Wild Recipes

Venison Steak and Mushroom Miso Ramen

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4.0 from 1 vote

This hearty and delicious soup was inspired by Japanese miso ramen, one of the three types of basic ramen soup in Japan.

I made my version by adding white miso paste (available in most large grocery stores these days) to venison bone broth along with aromatics, and water used to reconstitute dried shiitake mushrooms. Dried mushrooms and their soaking liquid add something special to the dish but if you can’t find them feel free to use fresh, though you’ll have to sauté them first. I must say, the flavour of rich meaty venison broth mixing with the freshly seared venison steak was phenomenal and a nice change from the more common braised meat you find in soups.

Have fun with the garnishes. You’ll definitely want a jammy egg in there, but customize the rest of your ramen by adding any or all of the garnishes I’ve suggested, or you can come up with some of your own!

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Venison Steak and Mushroom Miso Ramen

Recipe by Adam Berkelmans
4.0 from 1 vote
Course: Wild Recipes


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  • For the Soup
  • 1 lb venison loin steaks

  • Kosher salt

  • Freshly ground black pepper

  • 6 dried shiitake mushrooms

  • 5 cups venison broth

  • 1 tablespoon mirin (or 1 tbsp rice vinegar + 2 tsp sugar)

  • 1 teaspoon sesame oil

  • 4 tablespoons white miso paste

  • 3 tablespoons soy sauce

  • 2 cloves garlic, minced

  • ½ tablespoon ginger, minced

  • 2 large eggs

  • 1 tablespoon fat or oil

  • 1 lb fresh ramen noodles or 3 pucks of dried

  • For the Garnishes (use any or all of the below)
  • Vegetables cut into matchsticks – carrot, daikon, radish, cabbage, beets

  • Bok choy or any Asian greens

  • Enoki or Shimeji mushrooms

  • Scallions, sliced thinly

  • Fresh herbs like cilantro, dill, parsley, or basil

  • Red or green chilies, sliced thinly

  • Sesame seeds

  • Chili oil

  • Tahini

  • Shichimi toragashi or other crushed chili pepper


  • Season venison steaks liberally with salt and pepper on all sides. Set aside.
  • Put dried shiitakes in a bowl. Pour 1 cup of very hot water over them and let them reconstitute for 15 minutes, while you prep the garnishes. Once soft, take out the mushrooms (reserving the water) and slice them.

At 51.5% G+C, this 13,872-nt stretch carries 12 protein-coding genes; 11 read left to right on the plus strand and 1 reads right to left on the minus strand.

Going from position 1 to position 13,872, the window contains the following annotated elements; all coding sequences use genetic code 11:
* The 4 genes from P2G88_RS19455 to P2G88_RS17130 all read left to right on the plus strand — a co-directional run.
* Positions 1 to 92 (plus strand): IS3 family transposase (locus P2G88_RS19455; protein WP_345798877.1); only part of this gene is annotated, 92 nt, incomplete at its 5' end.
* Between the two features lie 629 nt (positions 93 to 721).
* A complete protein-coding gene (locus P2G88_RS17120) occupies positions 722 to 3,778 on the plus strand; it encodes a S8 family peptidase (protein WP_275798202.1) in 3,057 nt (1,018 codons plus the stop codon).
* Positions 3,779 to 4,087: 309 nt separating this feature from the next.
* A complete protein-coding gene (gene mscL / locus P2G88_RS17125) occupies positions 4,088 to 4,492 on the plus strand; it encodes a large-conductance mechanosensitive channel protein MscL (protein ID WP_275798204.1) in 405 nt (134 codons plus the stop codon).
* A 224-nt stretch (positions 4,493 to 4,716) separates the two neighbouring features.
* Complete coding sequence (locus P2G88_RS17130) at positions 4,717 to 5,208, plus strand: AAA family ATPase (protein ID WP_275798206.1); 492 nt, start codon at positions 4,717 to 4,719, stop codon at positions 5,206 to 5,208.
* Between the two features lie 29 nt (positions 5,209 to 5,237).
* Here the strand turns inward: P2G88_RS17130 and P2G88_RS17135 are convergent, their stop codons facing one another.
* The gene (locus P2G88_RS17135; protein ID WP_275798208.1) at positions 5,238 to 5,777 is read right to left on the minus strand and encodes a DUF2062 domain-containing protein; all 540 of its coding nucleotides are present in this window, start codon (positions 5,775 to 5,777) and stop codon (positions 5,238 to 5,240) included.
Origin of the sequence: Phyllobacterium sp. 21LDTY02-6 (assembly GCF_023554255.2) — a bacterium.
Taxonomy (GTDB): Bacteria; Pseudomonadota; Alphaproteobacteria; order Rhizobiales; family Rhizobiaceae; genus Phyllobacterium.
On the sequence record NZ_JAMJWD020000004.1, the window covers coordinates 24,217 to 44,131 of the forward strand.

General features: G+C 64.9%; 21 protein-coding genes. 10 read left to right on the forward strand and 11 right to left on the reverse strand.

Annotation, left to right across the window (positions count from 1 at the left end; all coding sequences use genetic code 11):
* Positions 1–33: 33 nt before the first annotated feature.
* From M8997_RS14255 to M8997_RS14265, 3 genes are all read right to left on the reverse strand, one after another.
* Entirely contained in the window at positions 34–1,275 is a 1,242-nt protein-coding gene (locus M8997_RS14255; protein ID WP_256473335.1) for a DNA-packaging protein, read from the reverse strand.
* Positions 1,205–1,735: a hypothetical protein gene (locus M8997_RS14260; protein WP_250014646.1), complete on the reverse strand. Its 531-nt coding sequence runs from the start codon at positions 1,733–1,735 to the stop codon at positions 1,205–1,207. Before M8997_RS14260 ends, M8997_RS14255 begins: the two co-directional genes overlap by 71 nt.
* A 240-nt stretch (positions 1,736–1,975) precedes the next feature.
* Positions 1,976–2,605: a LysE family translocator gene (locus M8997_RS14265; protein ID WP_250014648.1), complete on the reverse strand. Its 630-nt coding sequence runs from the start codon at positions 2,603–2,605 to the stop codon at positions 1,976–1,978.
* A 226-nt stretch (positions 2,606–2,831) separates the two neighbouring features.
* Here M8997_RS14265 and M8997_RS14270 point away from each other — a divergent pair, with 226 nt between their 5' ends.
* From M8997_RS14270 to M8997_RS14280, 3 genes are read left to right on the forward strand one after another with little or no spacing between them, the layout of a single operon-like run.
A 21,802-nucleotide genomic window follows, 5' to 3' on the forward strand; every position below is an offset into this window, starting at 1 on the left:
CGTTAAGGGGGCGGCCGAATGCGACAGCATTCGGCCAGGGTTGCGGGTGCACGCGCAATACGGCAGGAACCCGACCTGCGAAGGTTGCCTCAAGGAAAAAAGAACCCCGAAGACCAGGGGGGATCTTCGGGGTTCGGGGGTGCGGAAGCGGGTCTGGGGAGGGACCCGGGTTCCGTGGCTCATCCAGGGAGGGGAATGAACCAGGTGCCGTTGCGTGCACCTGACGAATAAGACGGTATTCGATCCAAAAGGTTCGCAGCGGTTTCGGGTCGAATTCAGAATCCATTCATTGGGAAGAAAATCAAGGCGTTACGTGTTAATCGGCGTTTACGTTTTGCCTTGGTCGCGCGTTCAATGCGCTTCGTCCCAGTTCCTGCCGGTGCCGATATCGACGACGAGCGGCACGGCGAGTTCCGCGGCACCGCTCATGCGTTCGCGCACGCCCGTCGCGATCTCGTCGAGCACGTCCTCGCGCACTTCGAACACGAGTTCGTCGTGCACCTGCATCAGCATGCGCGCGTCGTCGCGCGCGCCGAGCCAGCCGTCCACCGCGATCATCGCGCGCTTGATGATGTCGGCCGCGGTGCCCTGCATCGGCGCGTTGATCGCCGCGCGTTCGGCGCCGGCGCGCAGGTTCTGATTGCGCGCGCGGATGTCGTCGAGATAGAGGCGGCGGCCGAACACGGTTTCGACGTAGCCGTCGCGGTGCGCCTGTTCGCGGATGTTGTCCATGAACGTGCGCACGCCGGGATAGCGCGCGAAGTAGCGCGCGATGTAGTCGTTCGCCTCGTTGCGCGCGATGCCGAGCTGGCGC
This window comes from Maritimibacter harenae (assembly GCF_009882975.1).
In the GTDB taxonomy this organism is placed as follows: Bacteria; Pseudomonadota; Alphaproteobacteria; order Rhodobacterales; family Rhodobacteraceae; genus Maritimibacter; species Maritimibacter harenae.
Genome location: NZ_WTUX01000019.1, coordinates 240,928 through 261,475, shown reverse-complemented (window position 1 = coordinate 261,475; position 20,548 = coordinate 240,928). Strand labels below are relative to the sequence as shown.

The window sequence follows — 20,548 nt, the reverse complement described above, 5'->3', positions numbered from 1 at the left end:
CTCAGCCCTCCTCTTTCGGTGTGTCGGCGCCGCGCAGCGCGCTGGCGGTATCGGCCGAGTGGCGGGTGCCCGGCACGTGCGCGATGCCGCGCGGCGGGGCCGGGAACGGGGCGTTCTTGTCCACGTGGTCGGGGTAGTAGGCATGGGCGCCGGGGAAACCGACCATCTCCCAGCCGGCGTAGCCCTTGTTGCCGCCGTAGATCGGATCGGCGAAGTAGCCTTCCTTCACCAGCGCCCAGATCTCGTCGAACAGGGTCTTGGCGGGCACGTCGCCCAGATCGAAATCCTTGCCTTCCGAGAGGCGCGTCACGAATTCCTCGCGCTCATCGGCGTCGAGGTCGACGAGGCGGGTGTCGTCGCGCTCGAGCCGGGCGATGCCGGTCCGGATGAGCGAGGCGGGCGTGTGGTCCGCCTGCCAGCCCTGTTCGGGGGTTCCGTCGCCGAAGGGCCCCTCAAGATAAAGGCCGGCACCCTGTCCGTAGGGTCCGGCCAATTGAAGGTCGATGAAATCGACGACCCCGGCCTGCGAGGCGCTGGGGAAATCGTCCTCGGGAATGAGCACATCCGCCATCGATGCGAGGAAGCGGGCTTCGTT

• Add the venison broth, mirin, sesame oil, miso paste, soy sauce, garlic, and ginger to a medium pot. Add the sliced mushrooms and pour in the mushroom soaking liquid, withholding any sediment from the bottom of the bowl. Stir everything to combine, then bring to a boil. Reduce to a simmer and let cook for 15 minutes.
  • Meanwhile, bring a large pot of water to a boil. Gently add the eggs and boil for exactly 7 minutes. Immediately remove the eggs and run under cold water until cool. Gently crack the eggs and peel. Slice them in half.
  • If using boy choy as a garnish, add it to the boiling water for 1 minute, then remove and run under cold water until cool. Let the water stay on a simmer while you prepare the steaks.
  • Add 1 tablespoon of fat or oil to a cast iron or steel pan over medium high heat. Add the venison steaks, searing both sides until the interior is cooked to your desired doneness. I prefer medium rare, or 135°F. Set aside to rest for 10 minutes. Slice into bite sized pieces.
  • Bring the pot of water back to the boil and add a generous amount of salt. Add the ramen noodles and cook as per the package’s suggestion. Split the hot noodles in between four bowls.
  • Ladle the hot broth over the noodles, leaving lots of room for garnishes.
  • Garnish each bowl with half an egg, ¼ of the sliced venison steak, and an assortment of garnishes.
  • Serve immediately. Enjoy!

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Adam Berkelmans

Adam Berkelmans, also known as The Intrepid Eater, is a passionate ambassador for real food and a proponent of nose to tail eating. He spends his time between Ottawa and a cozy lake house north of Kingston, Ontario. When not cooking, he can be found hunting, fishing, foraging, gardening, reading, traveling, and discovering new ways to find and eat food.

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